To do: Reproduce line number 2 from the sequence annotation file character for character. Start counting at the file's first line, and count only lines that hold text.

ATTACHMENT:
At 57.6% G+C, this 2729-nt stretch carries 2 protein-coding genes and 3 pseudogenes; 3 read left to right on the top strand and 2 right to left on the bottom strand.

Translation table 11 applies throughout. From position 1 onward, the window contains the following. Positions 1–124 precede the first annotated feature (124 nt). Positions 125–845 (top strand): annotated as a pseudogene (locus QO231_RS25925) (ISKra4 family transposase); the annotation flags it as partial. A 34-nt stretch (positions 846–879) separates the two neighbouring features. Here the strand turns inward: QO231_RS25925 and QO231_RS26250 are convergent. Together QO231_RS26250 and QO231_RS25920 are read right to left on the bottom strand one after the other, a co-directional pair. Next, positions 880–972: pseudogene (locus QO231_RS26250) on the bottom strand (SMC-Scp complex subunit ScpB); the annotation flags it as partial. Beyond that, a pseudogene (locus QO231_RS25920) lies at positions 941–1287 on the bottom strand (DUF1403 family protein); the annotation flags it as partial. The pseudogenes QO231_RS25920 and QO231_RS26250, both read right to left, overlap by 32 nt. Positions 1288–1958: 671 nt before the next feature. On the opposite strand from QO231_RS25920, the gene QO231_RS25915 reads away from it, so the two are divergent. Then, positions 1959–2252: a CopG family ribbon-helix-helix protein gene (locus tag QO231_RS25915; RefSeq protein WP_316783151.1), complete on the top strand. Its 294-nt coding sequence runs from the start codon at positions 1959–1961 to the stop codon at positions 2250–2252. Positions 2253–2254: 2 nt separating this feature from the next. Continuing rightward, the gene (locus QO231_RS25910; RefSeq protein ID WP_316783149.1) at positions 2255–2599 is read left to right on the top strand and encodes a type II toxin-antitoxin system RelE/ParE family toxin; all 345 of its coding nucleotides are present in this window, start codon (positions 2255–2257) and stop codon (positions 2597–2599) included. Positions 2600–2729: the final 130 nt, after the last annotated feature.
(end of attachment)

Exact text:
Translation table 11 applies throughout. From position 1 onward, the window contains the following. Positions 1–124 precede the first annotated feature (124 nt). Positions 125–845 (top strand): annotated as a pseudogene (locus QO231_RS25925) (ISKra4 family transposase); the annotation flags it as partial. A 34-nt stretch (positions 846–879) separates the two neighbouring features. Here the strand turns inward: QO231_RS25925 and QO231_RS26250 are convergent. Together QO231_RS26250 and QO231_RS25920 are read right to left on the bottom strand one after the other, a co-directional pair. Next, positions 880–972: pseudogene (locus QO231_RS26250) on the bottom strand (SMC-Scp complex subunit ScpB); the annotation flags it as partial. Beyond that, a pseudogene (locus QO231_RS25920) lies at positions 941–1287 on the bottom strand (DUF1403 family protein); the annotation flags it as partial. The pseudogenes QO231_RS25920 and QO231_RS26250, both read right to left, overlap by 32 nt. Positions 1288–1958: 671 nt before the next feature. On the opposite strand from QO231_RS25920, the gene QO231_RS25915 reads away from it, so the two are divergent. Then, positions 1959–2252: a CopG family ribbon-helix-helix protein gene (locus tag QO231_RS25915; RefSeq protein WP_316783151.1), complete on the top strand. Its 294-nt coding sequence runs from the start codon at positions 1959–1961 to the stop codon at positions 2250–2252. Positions 2253–2254: 2 nt separating this feature from the next. Continuing rightward, the gene (locus QO231_RS25910; RefSeq protein ID WP_316783149.1) at positions 2255–2599 is read left to right on the top strand and encodes a type II toxin-antitoxin system RelE/ParE family toxin; all 345 of its coding nucleotides are present in this window, start codon (positions 2255–2257) and stop codon (positions 2597–2599) included. Positions 2600–2729: the final 130 nt, after the last annotated feature.